Attracting FDI to Egypt requires less propaganda, more pragmatism

Attracting FDI to Egypt requires less propaganda, more pragmatism

Launching a campaign in the Egyptian media to promote Egypt’s new Foreign Direct Investment (FDI) law is sufficient proof that the Egyptian government still does not know what is required to entice foreign investors to expand into Egypt. Pushing our country as a good investment destination in domestic media clearly is not the way forward. To anticipate what foreign investors truly need, or what is missing, from our mechanism, the government simply needs to place itself in their position.

Two years ago, at the Sharm El-Sheikh Economic Development Conference, the government presented plenty of good business opportunities to hundreds of serious foreign investors it had managed to attract to the event through good marketing. All of them eventually disappeared — discarding their investment pledges. This turn of events should have made the government realize that to attract FDI you need more than slick promotion.

Capitalists will consider investing in new countries that offer good returns on their money through a clear and transparent process. Investors need to know when they will be able to make returns on their investments and that a sound legal system is in place to secure their capital in case of disagreements. Egypt has plenty of very good business opportunities that could yield excellent returns on investments (ROI); however, any investors wishing to seize these opportunities must enter a murky world of uncertainty, not knowing when or how they will reap their rewards. Our policy of pushing investment opportunities while neglecting to mend the system is our true failure.

Foreign investors who already have a footprint in Egypt are confronted by one surprise after another. Our tendency to change laws during the investment process not only negatively affects their returns, but also diminishes their appetites for prolonging their investments in the country — all of which obviously discourages new investors from coming to Egypt.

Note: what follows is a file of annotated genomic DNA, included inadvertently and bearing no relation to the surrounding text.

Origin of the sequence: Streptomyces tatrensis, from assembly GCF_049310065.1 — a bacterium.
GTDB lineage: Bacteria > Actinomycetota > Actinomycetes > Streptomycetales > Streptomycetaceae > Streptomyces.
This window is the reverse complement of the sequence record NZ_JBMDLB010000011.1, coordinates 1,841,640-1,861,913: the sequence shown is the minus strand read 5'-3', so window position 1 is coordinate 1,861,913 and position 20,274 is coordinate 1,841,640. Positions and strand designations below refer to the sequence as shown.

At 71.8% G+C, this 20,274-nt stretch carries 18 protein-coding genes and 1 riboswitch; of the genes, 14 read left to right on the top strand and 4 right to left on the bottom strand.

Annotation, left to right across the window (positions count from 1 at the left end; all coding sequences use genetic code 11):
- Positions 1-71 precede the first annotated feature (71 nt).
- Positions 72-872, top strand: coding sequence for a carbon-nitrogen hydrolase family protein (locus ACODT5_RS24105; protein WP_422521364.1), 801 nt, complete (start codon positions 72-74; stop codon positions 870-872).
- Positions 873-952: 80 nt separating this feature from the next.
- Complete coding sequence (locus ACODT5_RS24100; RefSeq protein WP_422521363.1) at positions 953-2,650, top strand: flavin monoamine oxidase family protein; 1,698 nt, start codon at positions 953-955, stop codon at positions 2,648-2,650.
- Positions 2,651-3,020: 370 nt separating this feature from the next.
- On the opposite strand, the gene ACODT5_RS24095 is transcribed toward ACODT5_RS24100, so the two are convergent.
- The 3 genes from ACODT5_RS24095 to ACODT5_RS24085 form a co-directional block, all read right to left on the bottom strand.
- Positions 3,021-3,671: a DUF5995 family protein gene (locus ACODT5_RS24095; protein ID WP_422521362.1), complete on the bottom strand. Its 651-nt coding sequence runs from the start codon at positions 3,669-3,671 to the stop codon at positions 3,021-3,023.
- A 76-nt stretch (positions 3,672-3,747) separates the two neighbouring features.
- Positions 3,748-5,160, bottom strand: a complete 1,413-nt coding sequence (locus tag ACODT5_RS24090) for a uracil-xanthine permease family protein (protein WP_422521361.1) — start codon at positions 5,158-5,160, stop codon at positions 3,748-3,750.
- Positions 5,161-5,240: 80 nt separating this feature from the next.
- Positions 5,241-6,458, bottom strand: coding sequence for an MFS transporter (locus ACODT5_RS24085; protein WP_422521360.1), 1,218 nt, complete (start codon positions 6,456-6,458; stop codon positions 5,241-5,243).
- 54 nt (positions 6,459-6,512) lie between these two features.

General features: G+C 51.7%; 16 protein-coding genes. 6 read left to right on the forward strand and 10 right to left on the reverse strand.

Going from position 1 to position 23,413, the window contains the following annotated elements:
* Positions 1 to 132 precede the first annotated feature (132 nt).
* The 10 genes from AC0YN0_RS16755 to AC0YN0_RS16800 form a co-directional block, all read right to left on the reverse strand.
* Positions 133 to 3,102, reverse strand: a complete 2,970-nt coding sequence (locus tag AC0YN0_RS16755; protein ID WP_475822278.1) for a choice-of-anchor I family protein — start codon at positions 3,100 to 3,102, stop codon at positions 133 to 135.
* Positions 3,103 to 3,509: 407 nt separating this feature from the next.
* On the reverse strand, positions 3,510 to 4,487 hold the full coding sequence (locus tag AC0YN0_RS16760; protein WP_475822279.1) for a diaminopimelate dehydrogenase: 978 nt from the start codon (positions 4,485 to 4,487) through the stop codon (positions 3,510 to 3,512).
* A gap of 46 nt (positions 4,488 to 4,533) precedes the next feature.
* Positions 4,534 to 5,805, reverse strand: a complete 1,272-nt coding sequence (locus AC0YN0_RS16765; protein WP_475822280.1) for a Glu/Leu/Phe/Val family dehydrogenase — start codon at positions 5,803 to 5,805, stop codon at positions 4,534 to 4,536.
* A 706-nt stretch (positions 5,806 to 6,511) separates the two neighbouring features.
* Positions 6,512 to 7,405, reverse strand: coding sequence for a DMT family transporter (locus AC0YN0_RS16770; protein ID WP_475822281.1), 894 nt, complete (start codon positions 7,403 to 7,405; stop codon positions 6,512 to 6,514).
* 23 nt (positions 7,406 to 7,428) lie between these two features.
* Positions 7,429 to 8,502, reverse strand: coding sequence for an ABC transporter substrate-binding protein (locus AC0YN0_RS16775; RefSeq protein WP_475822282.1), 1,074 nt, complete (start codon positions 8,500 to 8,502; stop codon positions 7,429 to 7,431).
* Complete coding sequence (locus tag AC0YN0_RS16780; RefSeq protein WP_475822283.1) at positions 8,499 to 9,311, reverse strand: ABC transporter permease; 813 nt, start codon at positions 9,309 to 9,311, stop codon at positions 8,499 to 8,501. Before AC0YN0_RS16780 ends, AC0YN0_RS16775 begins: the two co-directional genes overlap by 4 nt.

Foreign investors who already have a footprint in Egypt are confronted by one surprise after another.

Mohammed Nosseir

The lack of understanding of investors’ needs and outlooks is not just a shortcoming of the government either. It is shared by Egyptian capitalists! Foreign investors want to invest in existing projects to avoid the complicated process of green field investments and to reduce the time before they begin to see ROI. However, in an attempt to maximize their wealth, Egyptian partners often tend to exaggerate their share prices. Moreover, most Egyptian companies are not interested in merging with a larger entity or opening international branches, so they often decline international partnerships.

Egypt’s urgent socioeconomic need is to create new jobs for its millions of unemployed youth. Since we cannot rely on domestic investment to do this, we desperately need FDI. The Egyptian government has to accord equal, or higher, importance to the issue of investors’ returns than to polishing up available business opportunities. Offering real incentives and advancing the Egyptian investment process should be a non-negotiable duty. Egypt is a promising investment destination, but it lacks dynamism. When it comes to FDI, what really matters is the inflow and outflow of capital through equally smooth two-way channels. But the Egyptian state seems to believe that FDI is a one-way inflow of funds.

The Egyptian government habitually resorts to asking GCC countries to invest in Egypt. We encourage people who love and respect our country to expand their businesses in Egypt. I trust that we have drained this avenue dry.

True FDI depends on successfully attracting cold-blooded business people who only want to maximize their profits. Amending our business and legal structures to attract this category of foreign investor will lead them to invest in Egypt of their own accord, without the need for marketing campaigns. The true measure of success of investment in Egypt is substantial FDI growth — not domestic propaganda.

• Mohammed Nosseir, a liberal politician from Egypt, is a strong advocate of political participation and economic freedom. He can be reached on Twitter @MohammedNosseir

Disclaimer: Views expressed by writers in this section are their own and do not necessarily reflect Arab News' point-of-view